Losing my hearing

November 2016 was one of the hardest months of my life. I was diagnosed with severe hearing loss, and between the two rare diseases I have that caused it, along with the rare type of hearing loss I have, I quickly started to feel all alone and like no one understood what I was going through. I could feel myself slipping into a depression. If it wasn’t for Hike it Baby and the people I have met through this organization, I might still feel that way.

Hiking with a Hearing Loss by Vanessa Wright for Hike it Baby (image two moms with their daughters in hiking frame carriers, smiling at the camera)

Hiking with fellow Hard of Hearing branch ambassador Nicole Dominick

I joined the Hike it Baby Orange County, CA branch right as it was getting started in the spring of 2016, I became a branch ambassador in October 2016, and then was diagnosed with my hearing loss in November 2016. The founder of HiB Orange County, Sara Boswell, teaches children with hearing loss and her support, knowledge, and love got me through my darkest times understanding my new hearing loss. I have been very open about my hearing loss, which has led me to meeting others with various degrees of hearing loss, including three members in our branch, one being Lexi Marman-Cowden and one being one of my fellow branch ambassadors Nicole Dominick. Nicole, Lexi, Sara, and I have chatted many times about how being Hard of Hearing has impacted our hiking, both alone and in groups, and we wanted to share a few tips we have picked up for both those who are Hard of Hearing, and those who are hiking with someone who is Hard of Hearing (even if you don’t know you are).

Having a hearing loss is invisible

This makes it very hard to understand and harder to know if someone has one. Unless someone openly tells you, you may never even know you are hiking with someone who is Hard of Hearing. Roughly 5% of the world’s population has a disabling hearing loss. A good rule of thumb is to always practice inclusive practices, especially around both adults and children you aren’t familiar with. Here are some tips we have that help us communicate on the trail:

Tips for those without a Hearing Loss

Be Kind

If someone asks you to repeat yourself a few times, seems to ignore you, or interrupts when you are talking, please do not assume that they are not listening, rude, or socially awkward. They may have a hearing loss and do not feel comfortable sharing. If this happens, please repeat yourself clearly, slightly louder, and slightly slower, but you do not need to do any of these exaggeratedly. Rephrasing your sentence can help too as some words and sounds are harder to hear than others. Please remember, as annoying or frustrating it may be for you to repeat yourself often, it is even more so for us asking you to. Please be kind to us; it is a good thing we are asking for clarification because it means we want to talk to you and we care about what you have to say!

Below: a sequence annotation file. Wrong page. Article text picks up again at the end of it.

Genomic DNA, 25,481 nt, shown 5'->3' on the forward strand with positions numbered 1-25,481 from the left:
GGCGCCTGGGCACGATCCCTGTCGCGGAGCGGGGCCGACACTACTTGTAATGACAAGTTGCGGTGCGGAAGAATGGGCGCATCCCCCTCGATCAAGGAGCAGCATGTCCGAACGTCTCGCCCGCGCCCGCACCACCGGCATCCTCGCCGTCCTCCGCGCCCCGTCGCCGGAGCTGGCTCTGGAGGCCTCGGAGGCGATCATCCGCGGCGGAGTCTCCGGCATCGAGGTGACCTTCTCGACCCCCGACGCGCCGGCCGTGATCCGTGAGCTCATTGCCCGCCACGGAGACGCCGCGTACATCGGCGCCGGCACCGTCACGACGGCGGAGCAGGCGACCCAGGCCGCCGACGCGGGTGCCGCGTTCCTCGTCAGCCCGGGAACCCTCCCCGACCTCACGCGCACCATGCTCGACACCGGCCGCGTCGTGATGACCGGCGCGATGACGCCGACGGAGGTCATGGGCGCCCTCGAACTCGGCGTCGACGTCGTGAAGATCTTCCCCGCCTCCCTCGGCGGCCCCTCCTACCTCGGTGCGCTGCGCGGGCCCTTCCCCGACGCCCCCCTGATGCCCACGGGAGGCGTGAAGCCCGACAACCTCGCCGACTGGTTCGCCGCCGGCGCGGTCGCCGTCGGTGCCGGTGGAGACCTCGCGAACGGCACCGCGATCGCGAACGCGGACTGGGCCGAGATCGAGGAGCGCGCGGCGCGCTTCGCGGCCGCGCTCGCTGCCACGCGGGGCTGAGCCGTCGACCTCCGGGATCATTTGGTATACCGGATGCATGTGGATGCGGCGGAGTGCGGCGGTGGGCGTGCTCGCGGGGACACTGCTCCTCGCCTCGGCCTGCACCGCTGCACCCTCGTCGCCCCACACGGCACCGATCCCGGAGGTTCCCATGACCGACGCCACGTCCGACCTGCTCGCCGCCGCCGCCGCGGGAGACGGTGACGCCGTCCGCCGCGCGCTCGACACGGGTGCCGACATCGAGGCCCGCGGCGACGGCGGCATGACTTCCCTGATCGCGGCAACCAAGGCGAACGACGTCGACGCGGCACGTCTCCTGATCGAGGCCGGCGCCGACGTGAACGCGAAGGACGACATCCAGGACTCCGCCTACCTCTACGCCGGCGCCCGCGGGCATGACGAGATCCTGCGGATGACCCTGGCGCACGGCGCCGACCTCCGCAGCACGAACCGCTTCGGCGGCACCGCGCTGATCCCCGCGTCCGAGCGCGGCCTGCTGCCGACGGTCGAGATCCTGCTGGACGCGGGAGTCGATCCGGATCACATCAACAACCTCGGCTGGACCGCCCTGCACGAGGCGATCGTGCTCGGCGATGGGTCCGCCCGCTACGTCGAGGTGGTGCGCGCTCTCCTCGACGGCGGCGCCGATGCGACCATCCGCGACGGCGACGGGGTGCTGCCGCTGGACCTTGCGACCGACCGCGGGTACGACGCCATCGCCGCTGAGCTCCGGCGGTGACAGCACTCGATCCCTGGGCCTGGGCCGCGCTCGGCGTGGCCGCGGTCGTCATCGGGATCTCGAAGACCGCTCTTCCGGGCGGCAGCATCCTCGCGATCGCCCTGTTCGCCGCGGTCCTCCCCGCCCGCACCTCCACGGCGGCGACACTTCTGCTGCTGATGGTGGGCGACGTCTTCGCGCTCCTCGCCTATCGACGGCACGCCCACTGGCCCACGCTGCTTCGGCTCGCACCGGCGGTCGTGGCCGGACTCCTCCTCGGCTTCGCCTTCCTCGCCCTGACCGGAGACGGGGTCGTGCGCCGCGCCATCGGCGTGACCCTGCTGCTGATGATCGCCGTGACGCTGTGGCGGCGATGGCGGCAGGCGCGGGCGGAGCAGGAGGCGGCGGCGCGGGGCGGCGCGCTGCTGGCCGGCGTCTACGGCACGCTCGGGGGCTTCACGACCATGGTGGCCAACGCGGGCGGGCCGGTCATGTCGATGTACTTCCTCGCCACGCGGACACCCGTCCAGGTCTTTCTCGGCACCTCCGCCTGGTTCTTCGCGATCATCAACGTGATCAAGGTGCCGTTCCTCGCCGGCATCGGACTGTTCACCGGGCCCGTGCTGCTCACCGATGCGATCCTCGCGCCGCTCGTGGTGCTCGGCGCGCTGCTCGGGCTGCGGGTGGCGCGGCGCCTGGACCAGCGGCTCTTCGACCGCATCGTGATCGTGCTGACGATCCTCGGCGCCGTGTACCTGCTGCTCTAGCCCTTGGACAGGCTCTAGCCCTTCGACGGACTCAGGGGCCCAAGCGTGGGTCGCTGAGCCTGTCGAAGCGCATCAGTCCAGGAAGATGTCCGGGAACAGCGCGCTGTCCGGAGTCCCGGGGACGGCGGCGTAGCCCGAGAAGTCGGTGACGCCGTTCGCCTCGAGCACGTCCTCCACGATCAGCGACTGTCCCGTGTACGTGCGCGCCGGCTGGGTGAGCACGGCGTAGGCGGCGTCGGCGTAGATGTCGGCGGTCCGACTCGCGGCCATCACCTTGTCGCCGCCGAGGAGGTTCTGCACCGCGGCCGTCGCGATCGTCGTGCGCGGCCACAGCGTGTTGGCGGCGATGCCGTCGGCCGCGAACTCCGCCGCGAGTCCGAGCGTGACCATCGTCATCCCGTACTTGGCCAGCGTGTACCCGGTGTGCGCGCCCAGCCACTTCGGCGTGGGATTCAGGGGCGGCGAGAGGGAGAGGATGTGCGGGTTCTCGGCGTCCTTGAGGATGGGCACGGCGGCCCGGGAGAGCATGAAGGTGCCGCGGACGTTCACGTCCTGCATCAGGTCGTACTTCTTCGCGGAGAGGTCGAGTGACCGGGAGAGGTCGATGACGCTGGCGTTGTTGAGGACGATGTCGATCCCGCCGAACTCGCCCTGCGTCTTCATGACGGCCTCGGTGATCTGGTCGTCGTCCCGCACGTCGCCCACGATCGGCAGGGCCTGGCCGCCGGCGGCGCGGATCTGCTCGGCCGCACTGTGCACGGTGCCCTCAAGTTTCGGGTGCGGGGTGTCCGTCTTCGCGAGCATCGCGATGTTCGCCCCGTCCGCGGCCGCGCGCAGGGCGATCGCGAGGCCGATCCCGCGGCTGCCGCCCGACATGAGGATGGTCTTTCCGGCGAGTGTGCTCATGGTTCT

If you notice someone is actively standing on one side of you more than the other, please let them do so. Both Nicole’s and my better ear is our right ear. Which means we both try to have people stand on our right side when we are having a conversation. Sometimes I have to awkwardly switch sides mid conversation, which may look strange. Some of my Hike it Baby friends instinctively know to always hike on my right side now because of this.

Hiking with a Hearing Loss by Vanessa Wright for Hike it Baby (mom and daughter on a rocky coast line by an ocean)

The sound of waves crashing on the rocks was making it hard to hear conversations on this HiB hike in the tide pools

Background noise can make hearing conversations very difficult for us.

Examples include: a strong wind, leaves rustling, noisy walking surface, a creek babbling, or even birds chirping. A few months back I attended a HiB hike at a local wetland. Generally this hike has low background noise, but that day there was a construction truck nearby. Just having the rumbling of the truck was enough for me to not be able to understand anyone. This was before I was diagnosed with my hearing loss so I didn’t understand why everyone else seemed to understand each other but I couldn’t make out any words. After asking people to constantly repeat themselves, I got very frustrated and shut down, smiled and nodded a lot, mimicked other’s facial expressions, and then pulled away from the group, hoping they wouldn’t notice my lack of understanding.